Puberty is occurring earlier due to improvements in nutrition but there is some doubt that emotional maturity happens any earlier. Our kids look like adults which affects our expectations of their behaviour but in many ways they are still immature. On top of this there is much blurring of the lines between childhood and adulthood with our Peter Pan culture and love of all things youthful.
Sometimes parents are really taken by surprise when their previously lovely child metamorphoses into an alien being, complete with strange language, belligerent attitude and risky behaviours.
Why are they so weird?
So what causes this transformation? Hormones have always taken the rap of course but research in recent years shows that the brain restructuring that happens in adolescence is also to blame.
Teenagers’ brains go through changes which allow them to develop enhanced powers of perspective, criticism, abstract thought, hindsight and memory; these can create difficulties for them and affect their behaviour. They develop new awareness of existential aloneness and self-consciousness emerges. A dip in self-esteem is the norm and many teens experience depression. Adolescents go through many obvious physical changes during puberty and become tremendously self-conscious about their bodies. They are so aware of the changes that are so apparent that they assume everyone else is looking at them too. Parents can get frustrated with this apparent self-absorption.
Teens develop a very strong desire to spend time with their peers, sometimes rejecting family in the process. Friends are very important to allow teenagers to sever links with family before finding the emotional nourishment of a mate. Over-dependence on peers can be a problem for teenagers who don’t feel sufficiently appreciated at home. It’s very easy for parents of teenagers to fall into habits of criticising as parents are nervous about teen behavior and choices. When teens feel appreciated at home they still adopt family values on important issues of health, safety, education, career etc.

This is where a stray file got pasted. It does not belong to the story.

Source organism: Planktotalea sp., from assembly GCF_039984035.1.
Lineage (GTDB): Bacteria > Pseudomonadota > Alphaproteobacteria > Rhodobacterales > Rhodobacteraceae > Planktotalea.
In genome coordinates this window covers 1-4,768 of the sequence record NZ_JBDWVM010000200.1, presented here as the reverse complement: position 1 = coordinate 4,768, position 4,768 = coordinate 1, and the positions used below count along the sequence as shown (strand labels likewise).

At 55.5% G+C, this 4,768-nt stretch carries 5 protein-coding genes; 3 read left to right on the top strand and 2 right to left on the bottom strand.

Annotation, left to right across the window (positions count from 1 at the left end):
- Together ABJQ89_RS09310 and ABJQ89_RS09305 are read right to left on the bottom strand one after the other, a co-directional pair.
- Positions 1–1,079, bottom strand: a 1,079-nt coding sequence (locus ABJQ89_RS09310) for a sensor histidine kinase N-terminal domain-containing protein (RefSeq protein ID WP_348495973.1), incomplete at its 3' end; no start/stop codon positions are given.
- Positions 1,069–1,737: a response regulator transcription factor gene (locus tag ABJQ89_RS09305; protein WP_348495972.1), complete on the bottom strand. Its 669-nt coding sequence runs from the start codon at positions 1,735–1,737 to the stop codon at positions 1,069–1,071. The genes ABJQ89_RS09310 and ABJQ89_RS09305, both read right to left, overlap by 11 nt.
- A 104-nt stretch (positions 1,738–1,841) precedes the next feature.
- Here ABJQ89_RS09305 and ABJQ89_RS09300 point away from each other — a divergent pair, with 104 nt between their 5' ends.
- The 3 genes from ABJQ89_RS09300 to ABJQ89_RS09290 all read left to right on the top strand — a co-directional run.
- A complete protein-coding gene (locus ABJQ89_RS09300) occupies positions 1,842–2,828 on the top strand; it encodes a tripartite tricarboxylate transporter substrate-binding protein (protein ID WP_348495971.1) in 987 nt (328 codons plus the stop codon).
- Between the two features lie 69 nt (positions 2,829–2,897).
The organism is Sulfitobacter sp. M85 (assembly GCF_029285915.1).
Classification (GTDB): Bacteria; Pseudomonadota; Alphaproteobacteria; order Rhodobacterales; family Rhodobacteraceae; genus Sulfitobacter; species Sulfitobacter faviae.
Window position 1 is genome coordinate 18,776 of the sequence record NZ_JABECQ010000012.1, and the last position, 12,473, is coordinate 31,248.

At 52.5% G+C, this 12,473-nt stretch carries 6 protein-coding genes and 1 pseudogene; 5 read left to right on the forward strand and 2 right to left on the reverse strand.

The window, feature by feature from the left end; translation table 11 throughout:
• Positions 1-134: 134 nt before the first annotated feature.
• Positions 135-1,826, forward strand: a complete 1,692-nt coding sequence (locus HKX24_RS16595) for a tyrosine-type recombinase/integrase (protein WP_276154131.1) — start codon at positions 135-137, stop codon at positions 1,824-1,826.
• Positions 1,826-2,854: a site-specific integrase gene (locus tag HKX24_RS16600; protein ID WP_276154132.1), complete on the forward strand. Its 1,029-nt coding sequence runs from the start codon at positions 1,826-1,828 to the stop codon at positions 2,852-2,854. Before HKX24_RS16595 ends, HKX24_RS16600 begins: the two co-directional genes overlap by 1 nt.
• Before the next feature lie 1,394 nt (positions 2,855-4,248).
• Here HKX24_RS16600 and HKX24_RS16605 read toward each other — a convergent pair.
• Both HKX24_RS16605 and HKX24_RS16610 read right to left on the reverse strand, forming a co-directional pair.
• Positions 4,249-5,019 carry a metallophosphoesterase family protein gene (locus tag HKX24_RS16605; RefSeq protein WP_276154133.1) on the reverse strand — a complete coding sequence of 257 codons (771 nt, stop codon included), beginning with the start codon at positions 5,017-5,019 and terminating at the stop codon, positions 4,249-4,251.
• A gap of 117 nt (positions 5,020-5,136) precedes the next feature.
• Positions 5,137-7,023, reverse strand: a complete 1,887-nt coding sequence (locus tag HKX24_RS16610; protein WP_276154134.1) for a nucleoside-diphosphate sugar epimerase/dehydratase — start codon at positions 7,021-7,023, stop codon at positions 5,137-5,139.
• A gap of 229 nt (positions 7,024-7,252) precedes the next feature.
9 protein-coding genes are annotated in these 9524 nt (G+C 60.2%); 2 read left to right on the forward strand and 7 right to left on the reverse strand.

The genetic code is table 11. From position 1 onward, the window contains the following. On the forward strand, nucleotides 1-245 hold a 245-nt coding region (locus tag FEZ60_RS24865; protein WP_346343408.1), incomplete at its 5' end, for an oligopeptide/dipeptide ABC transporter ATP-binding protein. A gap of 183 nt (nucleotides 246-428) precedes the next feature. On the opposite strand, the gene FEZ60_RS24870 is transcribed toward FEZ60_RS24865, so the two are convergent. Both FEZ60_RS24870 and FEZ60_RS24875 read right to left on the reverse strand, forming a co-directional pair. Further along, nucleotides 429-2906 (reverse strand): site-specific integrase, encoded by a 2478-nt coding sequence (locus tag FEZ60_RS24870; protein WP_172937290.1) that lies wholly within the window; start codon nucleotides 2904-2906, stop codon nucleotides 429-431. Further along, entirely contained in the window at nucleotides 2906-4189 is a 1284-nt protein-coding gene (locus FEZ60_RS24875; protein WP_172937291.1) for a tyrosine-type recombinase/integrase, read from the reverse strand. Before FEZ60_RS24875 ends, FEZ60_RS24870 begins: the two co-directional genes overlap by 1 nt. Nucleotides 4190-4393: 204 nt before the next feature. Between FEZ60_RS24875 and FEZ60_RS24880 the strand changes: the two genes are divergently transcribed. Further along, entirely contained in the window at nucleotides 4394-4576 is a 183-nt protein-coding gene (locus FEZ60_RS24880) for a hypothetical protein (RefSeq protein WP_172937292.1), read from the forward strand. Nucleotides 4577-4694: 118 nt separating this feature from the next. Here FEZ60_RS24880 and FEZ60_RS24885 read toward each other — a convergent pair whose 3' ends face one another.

Teens take risks. Sometimes unhealthy risks. This is partly because the changes in their frontal lobes make it hard for them to evaluate risks. Much risk-taking behaviour takes place in the presence of their peers. The urge to fit in with or impress their peers makes it even harder to weigh the risk of the behavior they are contemplating.
Teens argue. They need to as they work out who they are and what they believe in.
It is the job of a teenager:
It is the job of a parent:
For a (relatively) smooth ride through adolescence parents need to:
Good luck and enjoy your awesome adolescent.
February 29th, 2016
What would your reaction be if your little girl turned to you and said “You really love me, Mummy, don’t you? When I grow up I want a little girl just like me.” A dad in one of our classes told us that this is exactly what his 4 year old daughter had said to his wife that week. He said ruefully, “nothing wrong with her self-esteem is there?” Although he meant that in a typically English self-deprecating manner he did in fact feel very proud, of his little girl and of his wife. And with good reason. How lovely would it be to know that your child knows that you really, really love her? And that she wants to have a child herself in future to replicate that same experience because she can see that it is wonderful for the mum too. Because all mums love their kids and they would like them to know it. And not just on Mothering Sunday.